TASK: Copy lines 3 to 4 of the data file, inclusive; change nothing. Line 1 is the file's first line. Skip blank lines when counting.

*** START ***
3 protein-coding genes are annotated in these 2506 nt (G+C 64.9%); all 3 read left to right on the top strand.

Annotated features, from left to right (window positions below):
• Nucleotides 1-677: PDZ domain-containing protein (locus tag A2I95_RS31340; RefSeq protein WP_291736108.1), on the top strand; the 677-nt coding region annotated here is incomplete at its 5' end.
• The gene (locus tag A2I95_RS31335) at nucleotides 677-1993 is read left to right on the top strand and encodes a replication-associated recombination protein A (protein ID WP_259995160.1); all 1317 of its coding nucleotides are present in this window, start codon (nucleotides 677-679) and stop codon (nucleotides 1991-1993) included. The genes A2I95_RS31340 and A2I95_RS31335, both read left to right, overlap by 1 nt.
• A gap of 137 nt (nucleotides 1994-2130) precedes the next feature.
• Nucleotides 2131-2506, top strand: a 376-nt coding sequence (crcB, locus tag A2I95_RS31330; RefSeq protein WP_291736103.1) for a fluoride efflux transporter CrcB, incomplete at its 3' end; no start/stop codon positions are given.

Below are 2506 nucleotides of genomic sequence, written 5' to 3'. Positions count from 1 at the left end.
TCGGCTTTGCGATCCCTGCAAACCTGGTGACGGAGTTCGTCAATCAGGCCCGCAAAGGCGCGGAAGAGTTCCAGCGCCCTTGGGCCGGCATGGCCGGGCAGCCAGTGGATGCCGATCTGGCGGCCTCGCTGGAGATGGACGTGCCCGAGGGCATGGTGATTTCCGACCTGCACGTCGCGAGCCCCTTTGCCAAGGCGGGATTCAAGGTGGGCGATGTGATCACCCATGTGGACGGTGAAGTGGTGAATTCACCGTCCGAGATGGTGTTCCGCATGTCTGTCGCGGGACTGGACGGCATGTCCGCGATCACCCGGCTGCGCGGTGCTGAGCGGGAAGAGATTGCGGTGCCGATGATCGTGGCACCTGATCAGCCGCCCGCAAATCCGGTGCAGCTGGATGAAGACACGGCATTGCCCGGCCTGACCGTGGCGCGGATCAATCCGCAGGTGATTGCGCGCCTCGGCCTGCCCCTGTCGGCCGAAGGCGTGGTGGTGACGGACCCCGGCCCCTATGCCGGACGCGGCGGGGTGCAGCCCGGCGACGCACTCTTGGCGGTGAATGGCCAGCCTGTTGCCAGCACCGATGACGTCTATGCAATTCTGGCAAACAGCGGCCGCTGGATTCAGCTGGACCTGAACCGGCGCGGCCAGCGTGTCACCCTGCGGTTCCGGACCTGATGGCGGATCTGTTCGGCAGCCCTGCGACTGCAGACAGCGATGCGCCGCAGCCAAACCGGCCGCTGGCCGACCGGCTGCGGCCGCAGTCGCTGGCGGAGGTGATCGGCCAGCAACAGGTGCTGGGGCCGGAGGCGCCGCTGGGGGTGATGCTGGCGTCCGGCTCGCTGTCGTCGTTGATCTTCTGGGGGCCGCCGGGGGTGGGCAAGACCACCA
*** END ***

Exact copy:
• Nucleotides 1-677: PDZ domain-containing protein (locus tag A2I95_RS31340; RefSeq protein WP_291736108.1), on the top strand; the 677-nt coding region annotated here is incomplete at its 5' end.
• The gene (locus tag A2I95_RS31335) at nucleotides 677-1993 is read left to right on the top strand and encodes a replication-associated recombination protein A (protein ID WP_259995160.1); all 1317 of its coding nucleotides are present in this window, start codon (nucleotides 677-679) and stop codon (nucleotides 1991-1993) included. The genes A2I95_RS31340 and A2I95_RS31335, both read left to right, overlap by 1 nt.